How to plant and grow clematis

Transform a pergola or wall with wonderful clematis, or be more adventurous and plant one of them through a tree.


In the garden

Clematis need moisture-retentive, but well-drained soil, in full sun or partial shade. Keep the base of the plant and the roots cool and shaded by carefully positioning other plants, or put a layer of pebbles or flat stones at the base.

Dig a hole, at least twice as wide as the pot in which the plant is growing and half as deep again.

Add some well rotted organic compost (leaf-mould, decayed manure, etc) to the bottom of the hole, add a handful of fertiliser. Soak the plant well before carefully removing the plant with its cane support from the container. Gently tease out some of the roots and place in the hole. Large flowered cultivars should be planted with two leaf nodes below soil level. This will mean that the top of the container plant will be at least 3 inches below the soil level. Planting this deep will encourage the plant to become multi-stemmed. Species clematis, which have thin fibrous root systems, do not be need to be planted deeply. Back-fill with a mixture of soil and compost. Water the plant well.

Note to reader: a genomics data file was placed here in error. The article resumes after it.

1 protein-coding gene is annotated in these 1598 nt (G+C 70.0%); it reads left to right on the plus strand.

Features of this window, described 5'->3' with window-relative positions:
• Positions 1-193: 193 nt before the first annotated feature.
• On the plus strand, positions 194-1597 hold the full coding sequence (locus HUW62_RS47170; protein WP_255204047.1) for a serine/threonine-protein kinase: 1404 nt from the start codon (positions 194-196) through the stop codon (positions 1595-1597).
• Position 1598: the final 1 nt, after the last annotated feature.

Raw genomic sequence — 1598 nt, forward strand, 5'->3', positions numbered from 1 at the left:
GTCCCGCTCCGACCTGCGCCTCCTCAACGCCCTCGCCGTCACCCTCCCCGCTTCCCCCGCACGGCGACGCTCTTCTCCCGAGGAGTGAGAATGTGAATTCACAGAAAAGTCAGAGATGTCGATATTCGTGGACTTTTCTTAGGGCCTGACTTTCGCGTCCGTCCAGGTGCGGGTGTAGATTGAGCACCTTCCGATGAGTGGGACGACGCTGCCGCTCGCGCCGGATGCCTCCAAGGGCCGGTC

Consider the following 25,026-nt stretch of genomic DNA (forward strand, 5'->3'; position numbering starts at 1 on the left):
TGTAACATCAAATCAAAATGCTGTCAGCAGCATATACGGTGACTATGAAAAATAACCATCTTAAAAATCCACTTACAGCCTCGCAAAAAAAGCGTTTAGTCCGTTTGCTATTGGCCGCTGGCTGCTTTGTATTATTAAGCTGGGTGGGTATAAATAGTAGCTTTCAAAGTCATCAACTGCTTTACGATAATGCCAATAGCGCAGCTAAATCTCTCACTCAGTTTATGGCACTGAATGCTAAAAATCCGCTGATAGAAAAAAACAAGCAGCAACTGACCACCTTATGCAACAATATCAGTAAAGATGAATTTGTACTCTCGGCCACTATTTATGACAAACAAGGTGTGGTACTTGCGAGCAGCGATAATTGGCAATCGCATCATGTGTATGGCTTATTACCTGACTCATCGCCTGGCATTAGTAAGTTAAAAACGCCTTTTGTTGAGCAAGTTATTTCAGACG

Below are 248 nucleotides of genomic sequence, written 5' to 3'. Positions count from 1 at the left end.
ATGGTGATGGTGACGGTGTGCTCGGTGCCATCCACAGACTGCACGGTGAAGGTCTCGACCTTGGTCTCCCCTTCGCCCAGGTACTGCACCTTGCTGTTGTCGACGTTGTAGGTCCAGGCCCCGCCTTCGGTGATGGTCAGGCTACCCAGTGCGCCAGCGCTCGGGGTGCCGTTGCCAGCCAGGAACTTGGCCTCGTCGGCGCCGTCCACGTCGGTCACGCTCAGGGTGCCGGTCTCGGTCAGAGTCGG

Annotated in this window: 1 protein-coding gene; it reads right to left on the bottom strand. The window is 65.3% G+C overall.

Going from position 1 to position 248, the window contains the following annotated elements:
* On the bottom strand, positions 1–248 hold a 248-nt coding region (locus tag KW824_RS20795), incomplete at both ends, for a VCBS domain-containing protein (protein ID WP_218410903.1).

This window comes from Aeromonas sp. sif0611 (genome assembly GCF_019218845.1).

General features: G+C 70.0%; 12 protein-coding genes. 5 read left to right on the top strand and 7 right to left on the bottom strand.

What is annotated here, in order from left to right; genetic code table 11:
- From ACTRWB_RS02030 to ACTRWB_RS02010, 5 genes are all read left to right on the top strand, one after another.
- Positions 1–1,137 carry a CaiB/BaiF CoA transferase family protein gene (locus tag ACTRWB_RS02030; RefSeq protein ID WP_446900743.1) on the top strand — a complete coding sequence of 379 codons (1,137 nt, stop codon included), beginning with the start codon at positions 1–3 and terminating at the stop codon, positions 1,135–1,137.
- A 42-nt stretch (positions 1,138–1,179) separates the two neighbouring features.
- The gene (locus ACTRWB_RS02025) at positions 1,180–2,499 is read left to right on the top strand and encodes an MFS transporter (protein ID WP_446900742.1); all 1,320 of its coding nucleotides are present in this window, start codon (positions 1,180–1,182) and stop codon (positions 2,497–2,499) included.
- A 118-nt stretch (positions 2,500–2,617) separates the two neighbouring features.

When planting next to shrubs or trees place the hole outside the rain shadow and use the canes to train the plant into the shrub/tree.

When planting next to a wall or fence, dig the hole at least 2 feet from the wall and train the plant along the cane towards the wall. Water regularly until well established.

In Containers

To grow clematis in pots it’s best to use a large container – at least 45cm in diameter with the same depth, for good root growth. Make sure a suitable support is in place such as an obelisk or a small trellis. Use a loam-based compost to fill your container, such as John Innes No. 2 or 3. Water regularly and feed throughout the growing season to maintain healthy growth and lots of flowers!

Aftercare and maintenance

Newly planted clematis will need regular watering whilst they establish. All clematis will need watering during hot dry periods. A thorough, deep soaking once a week is better than watering little and often.

Feed your Clematis each year in late winter or early spring. Spread a slow-release, potassium-rich fertiliser around the base of the plant and apply a mulch afterwards of organic matter such as well-rotted manure or compost.

In early spring, put some slug/snail prevention in place to prevent damage to young shoots.

For detailed instructions on how to prune clematis see Sarah's guide.

Cut flowers

Cut early in the morning or evening. Select only the blooms in good condition growing on strong and healthy stems. Use flowers which are not fully open, as they will unfurl their sepals (tepals) gradually after cutting and placing them in water.


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